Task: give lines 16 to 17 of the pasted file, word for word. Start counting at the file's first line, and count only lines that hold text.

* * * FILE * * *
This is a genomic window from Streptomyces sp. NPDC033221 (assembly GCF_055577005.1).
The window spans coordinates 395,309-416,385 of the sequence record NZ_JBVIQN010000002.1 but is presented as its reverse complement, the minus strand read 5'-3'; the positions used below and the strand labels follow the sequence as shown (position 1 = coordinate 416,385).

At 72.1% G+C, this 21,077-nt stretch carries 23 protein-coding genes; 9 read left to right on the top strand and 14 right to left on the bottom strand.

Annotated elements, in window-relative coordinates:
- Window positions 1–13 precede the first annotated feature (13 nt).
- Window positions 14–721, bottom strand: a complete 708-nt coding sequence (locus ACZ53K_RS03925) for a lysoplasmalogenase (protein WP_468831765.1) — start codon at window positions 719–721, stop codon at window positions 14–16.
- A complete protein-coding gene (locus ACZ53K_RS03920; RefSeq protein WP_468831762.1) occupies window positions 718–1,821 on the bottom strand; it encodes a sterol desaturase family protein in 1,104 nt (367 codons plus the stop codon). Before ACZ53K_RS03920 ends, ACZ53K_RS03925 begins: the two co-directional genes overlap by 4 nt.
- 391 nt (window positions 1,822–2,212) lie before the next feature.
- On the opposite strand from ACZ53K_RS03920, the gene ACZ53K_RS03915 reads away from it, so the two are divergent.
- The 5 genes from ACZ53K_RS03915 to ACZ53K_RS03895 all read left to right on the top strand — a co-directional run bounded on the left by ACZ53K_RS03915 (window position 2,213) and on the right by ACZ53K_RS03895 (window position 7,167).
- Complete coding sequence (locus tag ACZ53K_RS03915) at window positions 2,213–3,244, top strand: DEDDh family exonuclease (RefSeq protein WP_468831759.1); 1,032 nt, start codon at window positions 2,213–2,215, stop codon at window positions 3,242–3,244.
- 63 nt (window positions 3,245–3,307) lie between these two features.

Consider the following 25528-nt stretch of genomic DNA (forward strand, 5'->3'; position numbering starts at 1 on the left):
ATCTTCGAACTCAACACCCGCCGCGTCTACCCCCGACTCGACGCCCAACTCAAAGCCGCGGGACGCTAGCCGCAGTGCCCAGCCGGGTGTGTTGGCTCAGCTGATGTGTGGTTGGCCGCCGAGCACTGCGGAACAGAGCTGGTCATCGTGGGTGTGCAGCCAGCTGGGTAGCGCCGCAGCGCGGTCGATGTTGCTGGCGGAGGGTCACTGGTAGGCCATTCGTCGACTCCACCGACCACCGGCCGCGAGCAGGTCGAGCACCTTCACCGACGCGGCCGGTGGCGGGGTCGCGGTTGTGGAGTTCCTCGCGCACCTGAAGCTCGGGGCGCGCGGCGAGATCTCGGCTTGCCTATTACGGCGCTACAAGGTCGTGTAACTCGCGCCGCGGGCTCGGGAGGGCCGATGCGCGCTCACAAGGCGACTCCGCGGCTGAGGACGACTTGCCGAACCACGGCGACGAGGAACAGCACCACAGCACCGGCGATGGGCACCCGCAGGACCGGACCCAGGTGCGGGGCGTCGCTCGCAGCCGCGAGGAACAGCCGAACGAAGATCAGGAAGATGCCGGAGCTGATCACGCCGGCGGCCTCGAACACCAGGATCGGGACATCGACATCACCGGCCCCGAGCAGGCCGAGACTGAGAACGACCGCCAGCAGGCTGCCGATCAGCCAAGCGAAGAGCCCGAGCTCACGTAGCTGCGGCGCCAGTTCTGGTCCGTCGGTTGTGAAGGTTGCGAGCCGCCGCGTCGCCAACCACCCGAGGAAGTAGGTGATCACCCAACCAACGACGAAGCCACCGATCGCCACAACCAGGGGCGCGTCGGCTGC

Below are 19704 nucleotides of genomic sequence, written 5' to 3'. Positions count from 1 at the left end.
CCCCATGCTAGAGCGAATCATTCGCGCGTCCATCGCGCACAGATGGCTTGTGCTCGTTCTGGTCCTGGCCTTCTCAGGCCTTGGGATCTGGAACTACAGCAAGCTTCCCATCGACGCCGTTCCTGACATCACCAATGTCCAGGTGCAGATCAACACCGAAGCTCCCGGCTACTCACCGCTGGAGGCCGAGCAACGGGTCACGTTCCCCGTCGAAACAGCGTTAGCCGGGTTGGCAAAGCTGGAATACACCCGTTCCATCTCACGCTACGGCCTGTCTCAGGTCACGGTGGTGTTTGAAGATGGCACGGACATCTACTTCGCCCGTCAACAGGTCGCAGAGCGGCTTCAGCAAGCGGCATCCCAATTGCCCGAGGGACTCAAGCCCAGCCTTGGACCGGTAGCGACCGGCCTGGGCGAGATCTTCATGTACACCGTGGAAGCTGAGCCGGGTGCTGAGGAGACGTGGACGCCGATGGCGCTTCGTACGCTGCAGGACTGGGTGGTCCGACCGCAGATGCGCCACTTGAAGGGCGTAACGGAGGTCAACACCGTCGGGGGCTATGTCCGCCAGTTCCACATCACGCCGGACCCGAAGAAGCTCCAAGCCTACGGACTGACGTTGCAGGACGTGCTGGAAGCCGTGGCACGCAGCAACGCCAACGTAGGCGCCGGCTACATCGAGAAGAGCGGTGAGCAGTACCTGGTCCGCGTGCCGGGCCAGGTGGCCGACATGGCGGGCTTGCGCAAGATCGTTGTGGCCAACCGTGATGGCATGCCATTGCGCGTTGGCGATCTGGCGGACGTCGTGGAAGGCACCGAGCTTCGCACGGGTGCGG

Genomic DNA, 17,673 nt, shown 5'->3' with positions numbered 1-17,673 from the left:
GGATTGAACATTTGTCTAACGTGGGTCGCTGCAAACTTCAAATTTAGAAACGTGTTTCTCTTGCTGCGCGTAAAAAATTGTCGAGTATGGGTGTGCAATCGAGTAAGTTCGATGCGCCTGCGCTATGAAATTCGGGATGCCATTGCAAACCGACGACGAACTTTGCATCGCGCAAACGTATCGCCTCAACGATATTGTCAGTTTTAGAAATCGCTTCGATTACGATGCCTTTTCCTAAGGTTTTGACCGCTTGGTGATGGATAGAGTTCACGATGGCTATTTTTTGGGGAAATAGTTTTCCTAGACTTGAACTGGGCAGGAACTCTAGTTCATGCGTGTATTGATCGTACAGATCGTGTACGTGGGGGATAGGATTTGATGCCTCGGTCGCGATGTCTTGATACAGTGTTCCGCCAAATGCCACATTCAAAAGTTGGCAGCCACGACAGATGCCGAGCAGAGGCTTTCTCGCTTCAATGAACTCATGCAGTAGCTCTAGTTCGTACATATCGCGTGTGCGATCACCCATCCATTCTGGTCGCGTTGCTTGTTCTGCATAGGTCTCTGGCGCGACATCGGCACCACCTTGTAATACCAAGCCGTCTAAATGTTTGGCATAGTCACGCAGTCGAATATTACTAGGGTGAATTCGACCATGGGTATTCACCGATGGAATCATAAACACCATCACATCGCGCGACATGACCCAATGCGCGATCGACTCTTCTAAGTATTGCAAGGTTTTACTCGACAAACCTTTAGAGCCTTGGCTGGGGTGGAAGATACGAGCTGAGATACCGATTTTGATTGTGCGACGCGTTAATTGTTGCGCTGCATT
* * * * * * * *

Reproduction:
CCCCATGCTAGAGCGAATCATTCGCGCGTCCATCGCGCACAGATGGCTTGTGCTCGTTCTGGTCCTGGCCTTCTCAGGCCTTGGGATCTGGAACTACAGCAAGCTTCCCATCGACGCCGTTCCTGACATCACCAATGTCCAGGTGCAGATCAACACCGAAGCTCCCGGCTACTCACCGCTGGAGGCCGAGCAACGGGTCACGTTCCCCGTCGAAACAGCGTTAGCCGGGTTGGCAAAGCTGGAATACACCCGTTCCATCTCACGCTACGGCCTGTCTCAGGTCACGGTGGTGTTTGAAGATGGCACGGACATCTACTTCGCCCGTCAACAGGTCGCAGAGCGGCTTCAGCAAGCGGCATCCCAATTGCCCGAGGGACTCAAGCCCAGCCTTGGACCGGTAGCGACCGGCCTGGGCGAGATCTTCATGTACACCGTGGAAGCTGAGCCGGGTGCTGAGGAGACGTGGACGCCGATGGCGCTTCGTACGCTGCAGGACTGGGTGGTCCGACCGCAGATGCGCCACTTGAAGGGCGTAACGGAGGTCAACACCGTCGGGGGCTATGTCCGCCAGTTCCACATCACGCCGGACCCGAAGAAGCTCCAAGCCTACGGACTGACGTTGCAGGACGTGCTGGAAGCCGTGGCACGCAGCAACGCCAACGTAGGCGCCGGCTACATCGAGAAGAGCGGTGAGCAGTACCTGGTCCGCGTGCCGGGCCAGGTGGCCGACATGGCGGGCTTGCGCAAGATCGTTGTGGCCAACCGTGATGGCATGCCATTGCGCGTTGGCGATCTGGCGGACGTCGTGGAAGGCACCGAGCTTCGCACGGGTGCGG

Genomic DNA, 17,673 nt, shown 5'->3' with positions numbered 1-17,673 from the left: